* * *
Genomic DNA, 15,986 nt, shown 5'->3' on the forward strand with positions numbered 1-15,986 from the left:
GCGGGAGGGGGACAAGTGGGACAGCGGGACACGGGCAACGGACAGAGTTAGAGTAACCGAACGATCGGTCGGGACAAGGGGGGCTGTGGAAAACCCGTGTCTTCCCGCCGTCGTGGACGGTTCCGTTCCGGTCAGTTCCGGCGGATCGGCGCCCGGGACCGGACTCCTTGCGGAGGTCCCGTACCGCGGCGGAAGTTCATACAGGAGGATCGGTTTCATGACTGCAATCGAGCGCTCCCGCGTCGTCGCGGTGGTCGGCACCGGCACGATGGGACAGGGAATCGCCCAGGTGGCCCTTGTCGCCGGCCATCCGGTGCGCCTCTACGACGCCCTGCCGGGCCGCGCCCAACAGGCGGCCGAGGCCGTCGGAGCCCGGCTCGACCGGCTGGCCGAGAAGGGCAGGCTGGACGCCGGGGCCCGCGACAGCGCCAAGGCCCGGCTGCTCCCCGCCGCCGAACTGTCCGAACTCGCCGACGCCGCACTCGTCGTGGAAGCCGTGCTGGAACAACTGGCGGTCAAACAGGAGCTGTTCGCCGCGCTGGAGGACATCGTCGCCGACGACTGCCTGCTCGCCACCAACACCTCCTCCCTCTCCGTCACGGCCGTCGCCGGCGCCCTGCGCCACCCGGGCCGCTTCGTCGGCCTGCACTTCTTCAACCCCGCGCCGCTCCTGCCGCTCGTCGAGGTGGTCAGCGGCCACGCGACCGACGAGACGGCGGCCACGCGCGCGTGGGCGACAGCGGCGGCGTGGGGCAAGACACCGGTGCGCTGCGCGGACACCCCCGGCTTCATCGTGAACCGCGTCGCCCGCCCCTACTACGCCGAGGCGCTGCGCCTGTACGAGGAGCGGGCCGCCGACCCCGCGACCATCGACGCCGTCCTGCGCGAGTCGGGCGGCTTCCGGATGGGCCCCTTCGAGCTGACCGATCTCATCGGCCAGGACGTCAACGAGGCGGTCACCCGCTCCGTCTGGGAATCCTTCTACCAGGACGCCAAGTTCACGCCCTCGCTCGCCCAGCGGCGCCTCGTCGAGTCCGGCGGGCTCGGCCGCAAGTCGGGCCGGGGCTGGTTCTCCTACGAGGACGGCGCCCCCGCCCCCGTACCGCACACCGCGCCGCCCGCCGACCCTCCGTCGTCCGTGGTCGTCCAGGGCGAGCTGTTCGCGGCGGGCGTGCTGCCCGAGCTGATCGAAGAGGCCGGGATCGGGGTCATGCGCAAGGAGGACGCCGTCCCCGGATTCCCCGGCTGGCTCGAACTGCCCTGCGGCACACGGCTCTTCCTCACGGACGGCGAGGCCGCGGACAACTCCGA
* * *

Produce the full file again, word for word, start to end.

Genomic DNA, 15,986 nt, shown 5'->3' on the forward strand with positions numbered 1-15,986 from the left:
GCGGGAGGGGGACAAGTGGGACAGCGGGACACGGGCAACGGACAGAGTTAGAGTAACCGAACGATCGGTCGGGACAAGGGGGGCTGTGGAAAACCCGTGTCTTCCCGCCGTCGTGGACGGTTCCGTTCCGGTCAGTTCCGGCGGATCGGCGCCCGGGACCGGACTCCTTGCGGAGGTCCCGTACCGCGGCGGAAGTTCATACAGGAGGATCGGTTTCATGACTGCAATCGAGCGCTCCCGCGTCGTCGCGGTGGTCGGCACCGGCACGATGGGACAGGGAATCGCCCAGGTGGCCCTTGTCGCCGGCCATCCGGTGCGCCTCTACGACGCCCTGCCGGGCCGCGCCCAACAGGCGGCCGAGGCCGTCGGAGCCCGGCTCGACCGGCTGGCCGAGAAGGGCAGGCTGGACGCCGGGGCCCGCGACAGCGCCAAGGCCCGGCTGCTCCCCGCCGCCGAACTGTCCGAACTCGCCGACGCCGCACTCGTCGTGGAAGCCGTGCTGGAACAACTGGCGGTCAAACAGGAGCTGTTCGCCGCGCTGGAGGACATCGTCGCCGACGACTGCCTGCTCGCCACCAACACCTCCTCCCTCTCCGTCACGGCCGTCGCCGGCGCCCTGCGCCACCCGGGCCGCTTCGTCGGCCTGCACTTCTTCAACCCCGCGCCGCTCCTGCCGCTCGTCGAGGTGGTCAGCGGCCACGCGACCGACGAGACGGCGGCCACGCGCGCGTGGGCGACAGCGGCGGCGTGGGGCAAGACACCGGTGCGCTGCGCGGACACCCCCGGCTTCATCGTGAACCGCGTCGCCCGCCCCTACTACGCCGAGGCGCTGCGCCTGTACGAGGAGCGGGCCGCCGACCCCGCGACCATCGACGCCGTCCTGCGCGAGTCGGGCGGCTTCCGGATGGGCCCCTTCGAGCTGACCGATCTCATCGGCCAGGACGTCAACGAGGCGGTCACCCGCTCCGTCTGGGAATCCTTCTACCAGGACGCCAAGTTCACGCCCTCGCTCGCCCAGCGGCGCCTCGTCGAGTCCGGCGGGCTCGGCCGCAAGTCGGGCCGGGGCTGGTTCTCCTACGAGGACGGCGCCCCCGCCCCCGTACCGCACACCGCGCCGCCCGCCGACCCTCCGTCGTCCGTGGTCGTCCAGGGCGAGCTGTTCGCGGCGGGCGTGCTGCCCGAGCTGATCGAAGAGGCCGGGATCGGGGTCATGCGCAAGGAGGACGCCGTCCCCGGATTCCCCGGCTGGCTCGAACTGCCCTGCGGCACACGGCTCTTCCTCACGGACGGCGAGGCCGCGGACAACTCCGA